Judicial elections, democratic appointment (e.g., senate confirmation), and the Missouri Plan (a/k/a "merit selection")

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Friday, August 15, 2014

Should Retired Judges be Able to Practice Law?

Retired judges practicing law raises serious concerns, which is one reason to support judicial retention systems (like life tenure or a long term of years) that keep a judge on the bench until retirement age. Bills to prevent retired judges from practicing law were recently introduced in Puerto Rico.

Bill Raftery explains:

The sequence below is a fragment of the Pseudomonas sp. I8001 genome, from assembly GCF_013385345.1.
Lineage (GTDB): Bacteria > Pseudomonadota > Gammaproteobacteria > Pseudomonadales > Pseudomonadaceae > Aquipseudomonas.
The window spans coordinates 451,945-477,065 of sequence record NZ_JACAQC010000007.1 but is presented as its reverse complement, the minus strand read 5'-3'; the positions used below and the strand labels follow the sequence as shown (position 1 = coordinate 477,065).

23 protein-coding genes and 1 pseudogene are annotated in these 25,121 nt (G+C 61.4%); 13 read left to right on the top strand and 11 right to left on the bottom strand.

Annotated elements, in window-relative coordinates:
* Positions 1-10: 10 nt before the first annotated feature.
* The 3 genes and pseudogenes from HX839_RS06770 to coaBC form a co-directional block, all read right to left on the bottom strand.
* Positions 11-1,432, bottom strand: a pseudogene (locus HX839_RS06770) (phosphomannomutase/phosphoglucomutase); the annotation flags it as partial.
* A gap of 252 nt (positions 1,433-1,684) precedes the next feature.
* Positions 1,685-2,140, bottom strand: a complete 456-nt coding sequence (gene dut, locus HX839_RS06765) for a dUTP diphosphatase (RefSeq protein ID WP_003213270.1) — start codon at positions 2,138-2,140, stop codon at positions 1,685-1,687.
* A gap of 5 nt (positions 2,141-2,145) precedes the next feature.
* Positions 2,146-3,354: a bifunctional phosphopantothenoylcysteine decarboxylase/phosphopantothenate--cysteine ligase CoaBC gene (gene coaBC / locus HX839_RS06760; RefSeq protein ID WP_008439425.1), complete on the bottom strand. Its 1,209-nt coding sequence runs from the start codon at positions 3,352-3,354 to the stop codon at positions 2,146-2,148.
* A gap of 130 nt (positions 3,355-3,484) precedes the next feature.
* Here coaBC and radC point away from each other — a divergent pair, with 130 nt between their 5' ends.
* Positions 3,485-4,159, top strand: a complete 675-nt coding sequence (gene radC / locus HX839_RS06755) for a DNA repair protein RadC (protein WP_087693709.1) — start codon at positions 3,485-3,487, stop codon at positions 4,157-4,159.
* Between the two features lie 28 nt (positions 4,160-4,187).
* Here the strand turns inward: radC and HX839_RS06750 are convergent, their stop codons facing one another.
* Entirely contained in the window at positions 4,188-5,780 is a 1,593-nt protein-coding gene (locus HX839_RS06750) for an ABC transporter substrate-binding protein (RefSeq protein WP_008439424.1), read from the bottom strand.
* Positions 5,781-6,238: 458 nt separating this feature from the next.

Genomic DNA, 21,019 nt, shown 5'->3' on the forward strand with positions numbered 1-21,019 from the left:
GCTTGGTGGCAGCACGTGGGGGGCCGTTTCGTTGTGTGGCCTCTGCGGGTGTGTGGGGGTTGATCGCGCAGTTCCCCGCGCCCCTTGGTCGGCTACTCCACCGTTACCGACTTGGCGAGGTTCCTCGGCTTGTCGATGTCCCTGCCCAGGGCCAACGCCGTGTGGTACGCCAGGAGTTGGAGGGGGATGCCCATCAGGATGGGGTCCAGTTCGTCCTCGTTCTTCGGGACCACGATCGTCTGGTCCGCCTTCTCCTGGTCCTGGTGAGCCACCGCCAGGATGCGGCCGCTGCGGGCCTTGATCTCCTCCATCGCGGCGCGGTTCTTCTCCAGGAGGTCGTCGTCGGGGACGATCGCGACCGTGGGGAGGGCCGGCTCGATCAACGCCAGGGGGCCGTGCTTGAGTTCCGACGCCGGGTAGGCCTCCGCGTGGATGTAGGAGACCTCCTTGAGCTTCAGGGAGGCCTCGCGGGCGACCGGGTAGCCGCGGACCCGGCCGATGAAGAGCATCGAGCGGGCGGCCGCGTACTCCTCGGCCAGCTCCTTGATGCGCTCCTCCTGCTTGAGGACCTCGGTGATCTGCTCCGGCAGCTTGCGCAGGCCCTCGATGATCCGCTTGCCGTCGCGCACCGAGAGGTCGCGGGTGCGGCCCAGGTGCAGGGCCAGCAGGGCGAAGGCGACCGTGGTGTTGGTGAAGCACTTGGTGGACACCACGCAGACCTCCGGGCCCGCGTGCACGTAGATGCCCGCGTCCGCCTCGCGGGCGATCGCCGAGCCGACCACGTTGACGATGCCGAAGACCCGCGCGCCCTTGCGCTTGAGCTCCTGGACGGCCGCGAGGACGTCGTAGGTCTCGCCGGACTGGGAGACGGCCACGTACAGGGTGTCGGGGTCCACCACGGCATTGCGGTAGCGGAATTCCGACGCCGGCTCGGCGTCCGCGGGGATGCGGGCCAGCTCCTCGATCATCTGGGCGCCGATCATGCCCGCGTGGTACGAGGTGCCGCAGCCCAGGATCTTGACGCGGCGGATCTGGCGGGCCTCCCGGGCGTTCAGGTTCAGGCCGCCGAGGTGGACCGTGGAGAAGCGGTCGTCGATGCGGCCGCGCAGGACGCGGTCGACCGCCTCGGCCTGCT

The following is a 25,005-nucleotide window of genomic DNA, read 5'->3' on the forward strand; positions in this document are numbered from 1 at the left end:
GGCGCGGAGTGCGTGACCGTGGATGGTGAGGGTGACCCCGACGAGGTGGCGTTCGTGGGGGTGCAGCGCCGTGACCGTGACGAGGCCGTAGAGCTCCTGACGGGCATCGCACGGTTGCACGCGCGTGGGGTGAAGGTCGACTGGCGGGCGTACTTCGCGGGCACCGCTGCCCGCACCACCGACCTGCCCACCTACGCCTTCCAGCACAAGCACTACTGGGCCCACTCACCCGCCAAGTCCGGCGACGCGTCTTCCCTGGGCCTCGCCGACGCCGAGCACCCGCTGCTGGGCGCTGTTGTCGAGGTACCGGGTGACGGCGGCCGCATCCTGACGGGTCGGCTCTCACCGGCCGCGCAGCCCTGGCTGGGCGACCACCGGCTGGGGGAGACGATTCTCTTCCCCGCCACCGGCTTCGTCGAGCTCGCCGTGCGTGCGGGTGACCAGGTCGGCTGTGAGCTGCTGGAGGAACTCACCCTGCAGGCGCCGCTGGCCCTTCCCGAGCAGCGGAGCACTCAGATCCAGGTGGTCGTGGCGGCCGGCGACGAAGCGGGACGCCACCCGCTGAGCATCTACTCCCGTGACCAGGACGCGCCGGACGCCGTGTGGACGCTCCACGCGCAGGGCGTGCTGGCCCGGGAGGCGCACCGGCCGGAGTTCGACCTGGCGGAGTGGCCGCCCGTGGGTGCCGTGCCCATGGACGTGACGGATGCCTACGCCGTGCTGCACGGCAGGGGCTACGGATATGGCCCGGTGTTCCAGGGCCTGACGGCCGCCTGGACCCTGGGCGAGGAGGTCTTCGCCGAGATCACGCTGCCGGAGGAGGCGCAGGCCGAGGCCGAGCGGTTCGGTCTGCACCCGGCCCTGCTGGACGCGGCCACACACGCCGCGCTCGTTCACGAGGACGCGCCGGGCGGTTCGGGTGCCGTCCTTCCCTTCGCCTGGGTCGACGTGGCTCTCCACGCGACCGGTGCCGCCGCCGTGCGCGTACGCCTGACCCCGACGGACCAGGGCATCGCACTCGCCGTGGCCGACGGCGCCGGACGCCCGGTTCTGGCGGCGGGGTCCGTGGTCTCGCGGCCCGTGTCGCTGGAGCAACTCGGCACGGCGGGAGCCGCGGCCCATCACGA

two bills contending with the issue of retired judges that would effectively ban the former jurists from practicing law. PC 1270 as introduced would have prohibited a retired Chief Justice or President Judge of the Supreme Court of Puerto Rico from representing any person before a court, administrative or quasi-judicial agency. Prohibits person from providing such courts/agencies legal services. As amended the bill would have allowed a retired justice of the Supreme Court of Puerto Rico to restart their law practice, but prohibited them from appearing in court, administrative proceedings, alternative dispute forums, or generally representing people or corporations in any proceeding. Further, the amended bill provided that the person’s judicial pension is forfeited where such representations take place. It was approved by the full House 10/10/13 and is pending in the Senate Judicial, Security, and Veterans Committee. A similar bill (PC 1311) identical to the original PC 1270 remains in the House Labor and Public Service Retirement Systems Committee.

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